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North Korea Today (1)
in the Lens of Chinese Journalists:
North Korean Cities

4 June 2010

North Korean capital Pyongyang with 3 million populations

The following shots of today's North Korea were taken by Chinese journalists, who recently visited North Korea with Chinese Premier Wen Jiabao, which has generated wide interest and heated debates among the viewers after posted online


This is the top grand hotel in Pyongyang which did take quite a while to complete due to, probably, short of fund. But the project eventually accomplished and the building has become a landmark of the city.


This is a residential area in Pyongyang, which is very much like what you could see in Beijing a couple of decades ago. The buildings erected along the major streets are mainly residential blocks with shops located within the residential areas. So far, North Koreans resist the idea of using advertisements to promote commercial activities or establishing large commercial centres.

Though economically less developed, North Koreans do enjoy free education, free health care and free housing.


Pyongyang during the day

North Koreans receive 11 years of compulsory free education, including one year pre-school, four years at primary school and 6 years in junior and senior highs, with text books and other stationary costs all covered by the government. About 50 percent of high school graduates have a chance for further tertiary education, which are also paid by the government with living allowances provided. Consequently, the literacy rates in North Korea are reported to be 99 percent for both men and women.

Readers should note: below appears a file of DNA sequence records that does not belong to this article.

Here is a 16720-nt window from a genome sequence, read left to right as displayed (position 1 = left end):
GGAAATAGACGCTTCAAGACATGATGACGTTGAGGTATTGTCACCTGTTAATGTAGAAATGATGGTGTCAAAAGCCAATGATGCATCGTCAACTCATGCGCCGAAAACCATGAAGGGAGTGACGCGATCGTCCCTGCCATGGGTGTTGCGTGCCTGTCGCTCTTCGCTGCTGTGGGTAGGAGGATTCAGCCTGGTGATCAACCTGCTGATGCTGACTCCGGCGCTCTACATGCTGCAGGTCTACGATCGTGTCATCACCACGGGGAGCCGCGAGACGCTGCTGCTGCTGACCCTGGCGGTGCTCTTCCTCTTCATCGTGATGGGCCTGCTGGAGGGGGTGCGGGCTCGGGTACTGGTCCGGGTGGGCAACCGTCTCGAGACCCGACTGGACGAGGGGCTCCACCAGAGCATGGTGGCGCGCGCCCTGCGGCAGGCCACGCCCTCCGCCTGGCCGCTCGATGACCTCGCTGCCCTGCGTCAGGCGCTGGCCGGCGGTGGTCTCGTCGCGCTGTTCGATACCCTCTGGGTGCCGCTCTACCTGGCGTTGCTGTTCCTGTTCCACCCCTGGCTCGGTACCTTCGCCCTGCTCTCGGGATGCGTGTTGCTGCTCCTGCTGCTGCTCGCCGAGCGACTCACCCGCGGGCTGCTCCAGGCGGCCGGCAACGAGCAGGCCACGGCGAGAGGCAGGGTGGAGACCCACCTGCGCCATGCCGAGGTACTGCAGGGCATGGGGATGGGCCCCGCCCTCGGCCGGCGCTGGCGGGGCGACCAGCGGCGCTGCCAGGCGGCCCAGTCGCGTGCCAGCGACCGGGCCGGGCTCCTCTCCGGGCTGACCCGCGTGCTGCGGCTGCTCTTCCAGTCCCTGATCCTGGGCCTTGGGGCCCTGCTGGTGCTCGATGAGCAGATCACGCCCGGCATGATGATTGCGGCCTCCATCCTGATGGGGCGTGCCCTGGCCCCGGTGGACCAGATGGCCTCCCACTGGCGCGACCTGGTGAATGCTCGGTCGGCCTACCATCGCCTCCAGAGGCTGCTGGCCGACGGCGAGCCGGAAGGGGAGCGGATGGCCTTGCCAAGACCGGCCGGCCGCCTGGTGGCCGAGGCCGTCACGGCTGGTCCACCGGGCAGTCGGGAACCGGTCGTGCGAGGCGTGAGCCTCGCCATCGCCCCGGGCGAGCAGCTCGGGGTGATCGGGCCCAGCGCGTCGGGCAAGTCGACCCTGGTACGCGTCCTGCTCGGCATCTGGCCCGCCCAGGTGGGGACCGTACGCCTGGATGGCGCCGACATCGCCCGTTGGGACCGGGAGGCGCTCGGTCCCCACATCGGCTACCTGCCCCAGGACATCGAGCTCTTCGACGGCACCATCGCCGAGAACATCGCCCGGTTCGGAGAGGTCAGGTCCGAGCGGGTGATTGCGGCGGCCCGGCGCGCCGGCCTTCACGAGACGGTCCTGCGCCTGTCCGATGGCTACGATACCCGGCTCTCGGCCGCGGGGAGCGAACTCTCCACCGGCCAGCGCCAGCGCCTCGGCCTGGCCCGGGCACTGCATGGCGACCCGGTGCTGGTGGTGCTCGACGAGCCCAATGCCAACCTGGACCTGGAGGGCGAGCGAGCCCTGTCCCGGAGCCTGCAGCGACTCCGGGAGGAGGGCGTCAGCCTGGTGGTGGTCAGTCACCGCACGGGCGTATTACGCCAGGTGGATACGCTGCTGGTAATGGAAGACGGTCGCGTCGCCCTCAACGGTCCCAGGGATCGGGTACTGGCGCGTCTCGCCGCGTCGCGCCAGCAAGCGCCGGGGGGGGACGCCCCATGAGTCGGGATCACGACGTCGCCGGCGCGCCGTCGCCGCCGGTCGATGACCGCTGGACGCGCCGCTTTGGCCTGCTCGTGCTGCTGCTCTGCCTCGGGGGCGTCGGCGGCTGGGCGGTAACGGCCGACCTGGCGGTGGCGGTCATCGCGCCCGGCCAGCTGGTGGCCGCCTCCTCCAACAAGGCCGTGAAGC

The general free health care system was put into the place since 1953 which has contributed to the increased life expectancy among its people. It is claimed that the life expectancy for North Korean men has reached 73 and for women is as high as 75.

All graduates in North Korea, regardless they are from high schools or colleges, would be assigned a job (which they may or may not like very much), and along with a job is a furnished flat or house between 80m2 to 150m2(which may or may not be in a very good condition), and along with a flat or house are nearly free water, electricity, gas and heating supplies. However, no residents in North Korea are allowed to own a flat or house and therefore if they change their jobs, they will have to change their residence accordingly.


Pyongyang at night

North Korea is also a country with an age pension system that covers every man after 60 and each woman over 55. The amount of pension that retired workers receive depends on their contribution during the working years, ranging from a full payment to 40 percent of their wages.

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(Source of photos:

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